Waiatarua Reserve

In the heart of Meadowbank, this is the largest urban constructed wetland in New Zealand and is mainly a stormwater-treatment system where drains, weirs, bunds and sediment traps remove pollutants from waterways.

The restored freshwater wetlands are surrounded by paved walks suitable for those who want to jog, walk, and take the family and the dog for a day out. The 40ha reserve also features viewing points where you can keep an eye out for birds such as - among others - harriers, Caspian terns (taranui), little black shags, shoveler ducks (kuruwhengi), white herons (kotuku) and pukeko. See or

Ambury Regional Farm Park

Best known and much-loved as an urban farm, Ambury's intertidal mudflats form a natural gateway to the Manukau Harbour foreshore. Wading birds gather in their thousands to breed, roost and eat before winter migration, making it a top spot for birdwatching. You can walk along the foreshore and surrounding farmland where there's good information about the history of the area and its environmental significance. See for more.

Harbourview-Orangihina Reserve

On the Te Atatu Peninsula, this stretch of coastal and urban land looks across the Motu Manawa (Pollen Island) Marine Reserve and Waitemata Harbour to Auckland city. Three small streams flow into the harbour, which is bordered by a salt marsh wetland where fern birds, New Zealand dotterel, oystercatchers, herons, Caspian terns, godwit and various gulls feed, roost and breed.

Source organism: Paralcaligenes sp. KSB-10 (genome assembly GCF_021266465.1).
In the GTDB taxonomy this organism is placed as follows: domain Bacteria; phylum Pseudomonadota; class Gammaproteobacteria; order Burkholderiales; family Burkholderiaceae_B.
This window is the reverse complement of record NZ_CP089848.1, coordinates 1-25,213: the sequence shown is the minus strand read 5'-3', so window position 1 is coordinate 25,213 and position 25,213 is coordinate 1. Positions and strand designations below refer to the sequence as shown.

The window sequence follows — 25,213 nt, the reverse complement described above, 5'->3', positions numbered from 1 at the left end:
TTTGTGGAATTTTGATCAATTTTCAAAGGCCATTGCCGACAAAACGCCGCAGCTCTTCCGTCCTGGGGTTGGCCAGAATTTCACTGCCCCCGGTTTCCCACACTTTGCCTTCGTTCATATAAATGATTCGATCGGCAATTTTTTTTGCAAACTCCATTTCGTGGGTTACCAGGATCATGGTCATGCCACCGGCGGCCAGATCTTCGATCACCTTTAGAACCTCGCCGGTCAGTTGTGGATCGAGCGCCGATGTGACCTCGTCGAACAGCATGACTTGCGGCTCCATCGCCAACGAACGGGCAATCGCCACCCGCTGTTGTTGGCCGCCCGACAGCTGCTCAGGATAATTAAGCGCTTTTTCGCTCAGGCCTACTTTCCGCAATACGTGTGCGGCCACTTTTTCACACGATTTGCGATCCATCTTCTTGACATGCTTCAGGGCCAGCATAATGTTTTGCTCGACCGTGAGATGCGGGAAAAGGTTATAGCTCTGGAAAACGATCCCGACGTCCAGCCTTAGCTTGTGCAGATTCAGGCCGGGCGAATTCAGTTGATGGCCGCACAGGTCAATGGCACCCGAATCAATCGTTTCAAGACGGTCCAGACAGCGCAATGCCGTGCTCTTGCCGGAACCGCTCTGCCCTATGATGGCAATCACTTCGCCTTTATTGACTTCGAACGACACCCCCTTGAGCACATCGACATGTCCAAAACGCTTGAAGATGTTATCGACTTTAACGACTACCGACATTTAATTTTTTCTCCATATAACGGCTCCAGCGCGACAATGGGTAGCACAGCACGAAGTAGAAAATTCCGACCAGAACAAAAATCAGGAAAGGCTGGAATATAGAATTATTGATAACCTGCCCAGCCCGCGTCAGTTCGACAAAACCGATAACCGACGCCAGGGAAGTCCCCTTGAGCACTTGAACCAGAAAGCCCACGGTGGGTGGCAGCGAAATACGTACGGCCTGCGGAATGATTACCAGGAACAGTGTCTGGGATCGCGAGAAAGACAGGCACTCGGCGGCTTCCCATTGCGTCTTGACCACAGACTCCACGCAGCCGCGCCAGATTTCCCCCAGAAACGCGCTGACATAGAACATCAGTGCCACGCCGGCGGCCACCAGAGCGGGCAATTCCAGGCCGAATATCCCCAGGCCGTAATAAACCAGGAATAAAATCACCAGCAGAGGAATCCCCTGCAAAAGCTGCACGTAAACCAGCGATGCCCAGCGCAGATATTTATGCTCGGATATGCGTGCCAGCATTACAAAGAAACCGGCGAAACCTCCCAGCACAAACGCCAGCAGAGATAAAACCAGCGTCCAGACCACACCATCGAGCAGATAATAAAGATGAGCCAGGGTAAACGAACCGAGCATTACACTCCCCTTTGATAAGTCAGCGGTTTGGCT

Stormwater ponds have been created to slow the flow of water off the land, allowing sediments and nutrients to collect and be filtered before the water hits the salt marsh and harbour.

Learn more about the natural and cultural history of this reserve and the Motu Manawa Restoration Group on the guided walk on February 24 at 10am. See or forestand (go to the "Branches" page).

Need to know

Bookings are essential for the Auckland Council's free guided Wetland Walks (outlined above). These can be made by email to Each one takes between half an hour and an hour to complete.

Guide to Auckland's Wetlands, new from Auckland Council, features 27 wetlands in the Auckland region with tips and hints for what to look out for.

Magical Places: 40 Wetlands to Visit in New Zealand. Published by Department of Conservation. Download it from

If you are lucky enough to have a wetland on your property that you want to restore or protect, there are many agencies that can help. Auckland Council's biodiversity advisers can provide assistance and wetland factsheets are available at Fish & Game can also help and there are 12 offices around the country.